The National Association of Realtors said Monday that sales of existing homes fell 6.1% to a seasonally adjusted annual rate of 4.93 million. That was down from a revised annual pace of 5.26 million in October. Sales dropped to their lowest annual pace since May (4.91 million) but are above year-over-year levels (up 2.1% from last November) for the second straight month.
The combination of higher home prices and relatively stagnant incomes has reduced affordability and restrained buying. A recent decline in mortgage rates has yet to lure more buyers into the market. At the same time, fewer distressed properties and bargains, which tend to attract investors, are coming onto the market.
Lawrence Yun, NAR chief economist, says sales activity was choppy throughout the country in November and housing inventory began its seasonal decline. “Fewer people bought homes last month despite interest rates being at their lowest levels of the year,” he said. “The stock market swings in October may have impacted some consumers’ psyches and therefore led to fewer November closings. Furthermore, rising home values are causing more investors to retreat from the market.”
The median existing-home price for all housing types in November was $205,300, which is 5.0% above November 2013. This marks the 33rd consecutive month of year-over-year price gains.
Total housing inventory at the end of November fell 6.7% to 2.09 million existing homes available for sale, which represents a 5.1-month supply at the current sales pace – unchanged from last month. Despite the tightening in supply, unsold inventory remains 2.0% higher than a year ago, when there were 2.05 million existing homes available for sale.
“Lagging homebuilding activity continues to hamstring overall housing supply and is still too low in relation to this year’s promising job growth,” says Yun. “Much faster price and rent appreciation – easily exceeding wage growth – will occur next year unless new construction picks up measurably.”
All-cash sales were 25% of transactions in November, down from 27% in October and 32% in November of last year.
Individual investors, who account for many cash sales, purchased 15% of homes in November, unchanged from last month and below November 2013 (19%). Sixty-one percent of investors paid cash in November.
The percent share of first-time buyers in November climbed to 31%, up from October (29%) and is the highest share since October 2012 (also 31%). First-time buyers have represented an average of 29% of buyers through November of this year.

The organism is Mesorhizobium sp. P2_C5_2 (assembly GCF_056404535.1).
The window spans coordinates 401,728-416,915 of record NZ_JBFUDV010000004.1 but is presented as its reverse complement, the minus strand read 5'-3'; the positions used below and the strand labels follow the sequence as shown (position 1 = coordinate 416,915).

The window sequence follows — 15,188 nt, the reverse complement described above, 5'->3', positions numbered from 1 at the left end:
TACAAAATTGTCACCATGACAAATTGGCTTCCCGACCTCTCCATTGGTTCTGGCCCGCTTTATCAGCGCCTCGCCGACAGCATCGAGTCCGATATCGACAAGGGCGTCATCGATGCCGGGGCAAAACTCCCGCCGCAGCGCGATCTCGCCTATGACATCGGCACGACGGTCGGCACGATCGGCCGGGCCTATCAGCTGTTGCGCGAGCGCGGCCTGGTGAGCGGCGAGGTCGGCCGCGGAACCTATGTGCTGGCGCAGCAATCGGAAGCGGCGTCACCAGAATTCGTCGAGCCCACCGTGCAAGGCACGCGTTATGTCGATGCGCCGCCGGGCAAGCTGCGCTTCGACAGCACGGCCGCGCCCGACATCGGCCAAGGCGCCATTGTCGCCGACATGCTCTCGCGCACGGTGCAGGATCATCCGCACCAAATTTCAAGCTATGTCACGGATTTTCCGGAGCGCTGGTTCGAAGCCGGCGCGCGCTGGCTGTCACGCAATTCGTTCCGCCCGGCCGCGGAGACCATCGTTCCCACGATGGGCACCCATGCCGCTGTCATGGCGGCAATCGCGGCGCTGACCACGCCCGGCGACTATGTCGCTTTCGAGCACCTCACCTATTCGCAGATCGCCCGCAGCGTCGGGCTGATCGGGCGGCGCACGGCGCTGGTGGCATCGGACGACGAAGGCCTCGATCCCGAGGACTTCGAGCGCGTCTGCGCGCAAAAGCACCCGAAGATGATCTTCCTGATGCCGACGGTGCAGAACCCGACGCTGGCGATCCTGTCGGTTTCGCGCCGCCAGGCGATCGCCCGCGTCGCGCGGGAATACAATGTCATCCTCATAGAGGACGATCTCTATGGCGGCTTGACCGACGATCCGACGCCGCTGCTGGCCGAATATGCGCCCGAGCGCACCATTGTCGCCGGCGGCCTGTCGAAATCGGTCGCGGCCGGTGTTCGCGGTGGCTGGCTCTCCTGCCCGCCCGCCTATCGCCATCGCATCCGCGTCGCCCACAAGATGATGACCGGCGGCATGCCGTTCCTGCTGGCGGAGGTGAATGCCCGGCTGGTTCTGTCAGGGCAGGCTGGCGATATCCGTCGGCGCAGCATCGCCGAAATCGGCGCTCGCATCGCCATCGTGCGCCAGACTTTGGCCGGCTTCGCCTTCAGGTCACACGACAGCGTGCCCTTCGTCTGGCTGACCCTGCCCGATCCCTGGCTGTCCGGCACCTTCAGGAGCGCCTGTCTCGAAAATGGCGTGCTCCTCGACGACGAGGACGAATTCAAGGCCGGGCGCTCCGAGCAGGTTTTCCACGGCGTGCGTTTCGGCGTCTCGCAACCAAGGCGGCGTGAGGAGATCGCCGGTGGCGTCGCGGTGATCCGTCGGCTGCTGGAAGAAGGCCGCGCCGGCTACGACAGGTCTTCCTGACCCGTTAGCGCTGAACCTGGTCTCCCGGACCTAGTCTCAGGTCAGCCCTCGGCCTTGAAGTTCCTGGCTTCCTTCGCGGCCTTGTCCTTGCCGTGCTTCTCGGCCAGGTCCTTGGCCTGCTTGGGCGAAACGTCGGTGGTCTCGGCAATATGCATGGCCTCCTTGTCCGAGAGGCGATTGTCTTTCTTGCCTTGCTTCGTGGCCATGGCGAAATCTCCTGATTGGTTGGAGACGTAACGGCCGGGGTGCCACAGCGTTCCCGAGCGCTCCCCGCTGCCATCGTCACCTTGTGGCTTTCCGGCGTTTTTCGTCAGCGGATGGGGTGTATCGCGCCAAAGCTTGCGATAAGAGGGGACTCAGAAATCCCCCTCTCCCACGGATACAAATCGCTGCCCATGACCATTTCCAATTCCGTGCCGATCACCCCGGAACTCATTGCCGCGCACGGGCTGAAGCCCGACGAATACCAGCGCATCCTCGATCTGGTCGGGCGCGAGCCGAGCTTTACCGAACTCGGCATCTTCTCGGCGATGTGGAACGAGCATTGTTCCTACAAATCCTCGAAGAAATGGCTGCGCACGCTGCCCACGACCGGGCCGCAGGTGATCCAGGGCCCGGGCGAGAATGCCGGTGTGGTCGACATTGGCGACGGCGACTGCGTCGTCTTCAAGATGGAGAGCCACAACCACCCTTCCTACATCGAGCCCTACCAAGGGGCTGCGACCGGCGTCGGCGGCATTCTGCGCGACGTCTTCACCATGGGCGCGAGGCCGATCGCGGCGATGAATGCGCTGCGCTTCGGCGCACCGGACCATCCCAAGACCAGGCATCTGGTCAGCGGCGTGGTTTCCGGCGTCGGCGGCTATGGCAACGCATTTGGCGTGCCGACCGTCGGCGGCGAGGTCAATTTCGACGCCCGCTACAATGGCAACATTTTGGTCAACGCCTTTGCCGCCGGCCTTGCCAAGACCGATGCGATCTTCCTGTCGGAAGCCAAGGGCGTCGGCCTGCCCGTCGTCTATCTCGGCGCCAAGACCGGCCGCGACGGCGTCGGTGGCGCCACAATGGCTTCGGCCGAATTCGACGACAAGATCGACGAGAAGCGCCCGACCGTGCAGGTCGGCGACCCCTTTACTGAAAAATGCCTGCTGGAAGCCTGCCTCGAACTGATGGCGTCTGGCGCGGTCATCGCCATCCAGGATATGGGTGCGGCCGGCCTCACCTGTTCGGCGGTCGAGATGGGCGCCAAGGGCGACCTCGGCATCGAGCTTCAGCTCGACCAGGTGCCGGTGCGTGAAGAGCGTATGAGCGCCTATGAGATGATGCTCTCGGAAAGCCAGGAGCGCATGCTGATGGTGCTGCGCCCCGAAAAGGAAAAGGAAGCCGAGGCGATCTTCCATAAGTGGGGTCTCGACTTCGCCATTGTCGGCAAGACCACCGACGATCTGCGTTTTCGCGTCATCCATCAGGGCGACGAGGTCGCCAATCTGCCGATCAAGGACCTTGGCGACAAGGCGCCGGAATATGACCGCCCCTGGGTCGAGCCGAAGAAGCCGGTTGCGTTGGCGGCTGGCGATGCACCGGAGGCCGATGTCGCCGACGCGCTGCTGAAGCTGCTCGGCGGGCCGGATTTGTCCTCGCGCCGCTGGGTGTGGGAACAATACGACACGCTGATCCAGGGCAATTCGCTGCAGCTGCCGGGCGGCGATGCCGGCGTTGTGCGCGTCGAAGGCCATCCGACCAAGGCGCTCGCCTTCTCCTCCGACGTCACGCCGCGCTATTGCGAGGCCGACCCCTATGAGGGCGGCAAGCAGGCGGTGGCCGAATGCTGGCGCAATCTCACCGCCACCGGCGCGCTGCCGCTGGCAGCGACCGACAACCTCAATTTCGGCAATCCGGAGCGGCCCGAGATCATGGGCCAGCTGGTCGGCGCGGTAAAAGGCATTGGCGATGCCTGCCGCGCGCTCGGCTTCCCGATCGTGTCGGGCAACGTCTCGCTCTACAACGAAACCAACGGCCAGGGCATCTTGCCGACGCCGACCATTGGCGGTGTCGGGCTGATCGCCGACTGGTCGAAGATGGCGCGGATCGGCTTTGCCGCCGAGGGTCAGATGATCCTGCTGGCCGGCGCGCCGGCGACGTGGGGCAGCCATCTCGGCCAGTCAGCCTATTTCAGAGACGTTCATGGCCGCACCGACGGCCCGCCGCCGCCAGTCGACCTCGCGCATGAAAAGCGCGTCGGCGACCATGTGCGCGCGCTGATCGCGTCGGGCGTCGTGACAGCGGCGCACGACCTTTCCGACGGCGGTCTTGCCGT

NAR President Chris Polychron, executive broker with 1st Choice Realty in Hot Springs, Ark., says Fannie Mae and Freddie Mac’s new low downpayment program should improve access to credit for responsible buyers. “NAR applauds Fannie and Freddie’s commitment to homeownership by serving creditworthy borrowers who lack the resources for substantial down payments plus closing costs with its new down payment program,” he said. “The new program mitigates risk with strong underwriting and ensures that responsible buyers have access to safe and affordable mortgage credit. Furthermore, NAR believes lenders must do their part to ensure loans are prudently underwritten and are made available to qualified borrowers.”
According to Freddie Mac, the average commitment rate for a 30-year, conventional, fixed-rate mortgage in November dropped to 4.0%, its lowest level since May 2013 (3.54%), and down from 4.04% in October.
Distressed sales – foreclosures and short sales – were unchanged in November from October (9%) and remained in the single digits for the fourth month this year; they were 14% a year ago. Six percent of November sales were foreclosures and 3% were short sales. Foreclosures sold for an average discount of 17% below market value in November (15% in October), while short sales were discounted 13% (10% in October).
Properties typically stayed on the market in November longer (65 days) than last month (63 days) and a year ago (56 days). Short sales were on the market the longest at a median of 116 days in November, while foreclosures sold in 65 days and non-distressed homes took 63 days. Thirty-two percent of homes sold in November were on the market for less than a month.
Single-family and Condo/Co-op Sales
Single-family home sales dropped 6.3% to a seasonally adjusted annual rate of 4.33 million in November from 4.62 million in October, but remain 2.4% above the 4.23 million pace a year ago. The median existing single-family home price was $206,200 in November, up 5.6% from November 2013.
Existing condominium and co-op sales declined 4.8% to a seasonally adjusted annual rate of 600,000 units in November from 630,000 in October, and are unchanged from a year ago. The median existing condo price was $199,000 in November, which is 1.2% higher than a year ago.